Great Birds of the British Isles is the first ever collaborative show from artists called Milk, Dora, K148 and Amour. The four formed this collective after meeting via underground graffiti circles, painting walls and photographing the evolution of the artform. 
         “Print, paint and photography have brought these four birds together. After finding each other’s passions they are determined to take a step forward and create something totally fresh and unique. Expect to peer into a boudoir of colour texture and design with solo and collaborative pieces spilling from wall to canvas and back again, exploring an intoxicating mix of juiced up logos, great birds, female forms and a spoon full of graffiti... seen through a very different eye. Now sit back and watch them spread there wings and fly!” 

        Oblong is a small friendly gallery on the side of a house come stone carving studio in Islington, North London (take the bus, 141 stops right outside, quite a walk from the tube station). Almost feels like a converted garage – what a fine idea, do away with cars and turn all your garages in to galleries. I don’t know why but, graffiti, so I’m expecting big and bold, a brash assault of attitude, I’m expecting busy, I’m really not expecting small and subtle, delicate – delicate pieces, subtle colours... this is a little different, push different artistic buttons. The whole environment is subtle, pastel colours on the grey wall, clouds shapes and pieces spilling out from canvas on to the brickwork. The collaborations work, the individual pieces feed off each other. Bold pieces, small pieces, a feminine style, I kind of wanted more more more... there wasn’t enough of it, wanted more from the four of them, I guess wanting more is no bad thing... Well worth your time... small and subtle is sometimes good, this is good...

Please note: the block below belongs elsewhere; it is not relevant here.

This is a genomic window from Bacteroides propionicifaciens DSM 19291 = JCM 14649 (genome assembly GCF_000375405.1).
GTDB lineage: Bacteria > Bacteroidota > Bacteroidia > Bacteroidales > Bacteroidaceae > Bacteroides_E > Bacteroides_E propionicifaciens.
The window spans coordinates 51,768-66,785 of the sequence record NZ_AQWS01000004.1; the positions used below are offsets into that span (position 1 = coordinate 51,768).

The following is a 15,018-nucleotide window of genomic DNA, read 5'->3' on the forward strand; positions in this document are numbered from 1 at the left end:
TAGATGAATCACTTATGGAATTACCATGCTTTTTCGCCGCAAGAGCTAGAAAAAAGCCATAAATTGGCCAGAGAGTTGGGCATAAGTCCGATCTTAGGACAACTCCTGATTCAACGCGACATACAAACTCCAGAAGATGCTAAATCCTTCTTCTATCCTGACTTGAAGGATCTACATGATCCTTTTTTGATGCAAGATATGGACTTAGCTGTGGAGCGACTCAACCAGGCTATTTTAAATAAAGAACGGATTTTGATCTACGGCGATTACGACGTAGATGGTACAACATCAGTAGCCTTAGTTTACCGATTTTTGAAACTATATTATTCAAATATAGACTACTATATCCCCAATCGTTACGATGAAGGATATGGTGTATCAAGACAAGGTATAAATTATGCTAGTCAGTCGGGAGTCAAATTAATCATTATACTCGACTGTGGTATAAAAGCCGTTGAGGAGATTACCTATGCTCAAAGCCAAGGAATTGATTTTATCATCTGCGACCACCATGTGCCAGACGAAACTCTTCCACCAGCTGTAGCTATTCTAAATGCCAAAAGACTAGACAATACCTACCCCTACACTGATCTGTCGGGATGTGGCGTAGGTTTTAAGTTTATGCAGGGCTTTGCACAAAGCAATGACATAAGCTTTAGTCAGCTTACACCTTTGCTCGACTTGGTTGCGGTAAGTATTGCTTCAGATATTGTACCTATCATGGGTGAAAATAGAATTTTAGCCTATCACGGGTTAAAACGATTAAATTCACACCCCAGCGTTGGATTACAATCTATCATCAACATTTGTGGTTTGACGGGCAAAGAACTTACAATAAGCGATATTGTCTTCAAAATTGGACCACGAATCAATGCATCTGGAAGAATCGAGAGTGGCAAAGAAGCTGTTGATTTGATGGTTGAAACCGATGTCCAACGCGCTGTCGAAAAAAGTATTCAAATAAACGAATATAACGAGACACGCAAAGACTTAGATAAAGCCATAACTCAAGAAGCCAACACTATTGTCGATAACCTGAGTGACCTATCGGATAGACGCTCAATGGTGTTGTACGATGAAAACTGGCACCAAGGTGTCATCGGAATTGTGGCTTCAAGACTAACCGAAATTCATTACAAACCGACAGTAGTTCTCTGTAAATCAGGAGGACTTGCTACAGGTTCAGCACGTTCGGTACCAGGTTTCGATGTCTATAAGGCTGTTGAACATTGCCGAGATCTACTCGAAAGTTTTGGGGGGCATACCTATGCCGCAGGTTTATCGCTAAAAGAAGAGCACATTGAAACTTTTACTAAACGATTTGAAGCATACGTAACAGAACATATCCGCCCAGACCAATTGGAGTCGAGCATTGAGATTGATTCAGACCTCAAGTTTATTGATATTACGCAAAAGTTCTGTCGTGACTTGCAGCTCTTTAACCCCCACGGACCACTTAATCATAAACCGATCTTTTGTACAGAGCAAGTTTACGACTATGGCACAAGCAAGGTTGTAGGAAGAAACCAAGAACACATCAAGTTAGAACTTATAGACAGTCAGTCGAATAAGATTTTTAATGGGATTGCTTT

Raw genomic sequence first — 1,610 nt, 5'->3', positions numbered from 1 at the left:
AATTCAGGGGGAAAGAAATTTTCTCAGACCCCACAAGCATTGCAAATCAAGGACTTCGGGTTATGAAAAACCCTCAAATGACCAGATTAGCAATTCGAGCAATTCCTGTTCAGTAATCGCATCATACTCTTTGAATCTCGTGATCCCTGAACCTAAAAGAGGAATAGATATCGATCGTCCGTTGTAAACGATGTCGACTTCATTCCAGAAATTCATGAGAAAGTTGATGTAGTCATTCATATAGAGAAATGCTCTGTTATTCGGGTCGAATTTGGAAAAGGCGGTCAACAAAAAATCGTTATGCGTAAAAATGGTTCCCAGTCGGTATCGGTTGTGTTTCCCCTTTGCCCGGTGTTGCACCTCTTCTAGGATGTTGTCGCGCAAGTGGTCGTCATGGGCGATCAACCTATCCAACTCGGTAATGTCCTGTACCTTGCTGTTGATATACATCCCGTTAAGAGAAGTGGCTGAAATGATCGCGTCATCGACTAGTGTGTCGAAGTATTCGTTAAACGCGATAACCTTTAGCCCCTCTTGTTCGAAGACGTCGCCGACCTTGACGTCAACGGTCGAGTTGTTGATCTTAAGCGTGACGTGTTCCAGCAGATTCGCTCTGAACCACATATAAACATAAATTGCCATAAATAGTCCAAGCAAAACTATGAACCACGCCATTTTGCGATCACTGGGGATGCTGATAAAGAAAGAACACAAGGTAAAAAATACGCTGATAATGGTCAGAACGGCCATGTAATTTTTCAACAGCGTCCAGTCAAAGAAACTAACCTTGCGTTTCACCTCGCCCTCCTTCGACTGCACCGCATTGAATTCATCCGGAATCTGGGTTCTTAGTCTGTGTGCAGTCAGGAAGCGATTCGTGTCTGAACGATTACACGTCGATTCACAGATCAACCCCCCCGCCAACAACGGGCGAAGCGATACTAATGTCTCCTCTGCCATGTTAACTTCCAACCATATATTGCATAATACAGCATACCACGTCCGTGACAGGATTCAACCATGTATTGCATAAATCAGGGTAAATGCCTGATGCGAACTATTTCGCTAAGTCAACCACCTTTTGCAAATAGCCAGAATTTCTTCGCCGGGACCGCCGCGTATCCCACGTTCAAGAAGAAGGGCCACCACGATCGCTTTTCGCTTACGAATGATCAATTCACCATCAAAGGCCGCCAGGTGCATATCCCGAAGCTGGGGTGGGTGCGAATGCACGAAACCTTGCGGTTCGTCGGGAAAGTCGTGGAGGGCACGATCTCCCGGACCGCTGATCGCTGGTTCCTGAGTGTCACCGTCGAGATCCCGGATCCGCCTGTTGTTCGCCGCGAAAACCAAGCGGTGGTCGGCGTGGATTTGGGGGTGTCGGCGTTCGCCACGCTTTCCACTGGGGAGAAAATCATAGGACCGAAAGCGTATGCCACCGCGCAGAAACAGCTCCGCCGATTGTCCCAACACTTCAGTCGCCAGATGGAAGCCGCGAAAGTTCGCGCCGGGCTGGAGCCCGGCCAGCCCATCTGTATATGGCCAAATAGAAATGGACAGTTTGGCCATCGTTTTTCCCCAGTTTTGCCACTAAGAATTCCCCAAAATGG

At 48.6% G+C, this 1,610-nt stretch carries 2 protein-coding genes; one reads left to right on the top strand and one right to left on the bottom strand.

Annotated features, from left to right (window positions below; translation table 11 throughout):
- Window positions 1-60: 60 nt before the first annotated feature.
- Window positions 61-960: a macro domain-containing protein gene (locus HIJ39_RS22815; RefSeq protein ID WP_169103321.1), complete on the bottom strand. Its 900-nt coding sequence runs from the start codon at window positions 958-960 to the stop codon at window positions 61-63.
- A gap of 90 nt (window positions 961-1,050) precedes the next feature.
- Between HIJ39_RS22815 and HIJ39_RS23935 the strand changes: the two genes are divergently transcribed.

Oblong is at 69 Southgate Road, London N1 (nearest tube is Angel). The show opens on Friday 10th July and runs until August 9th – more details from or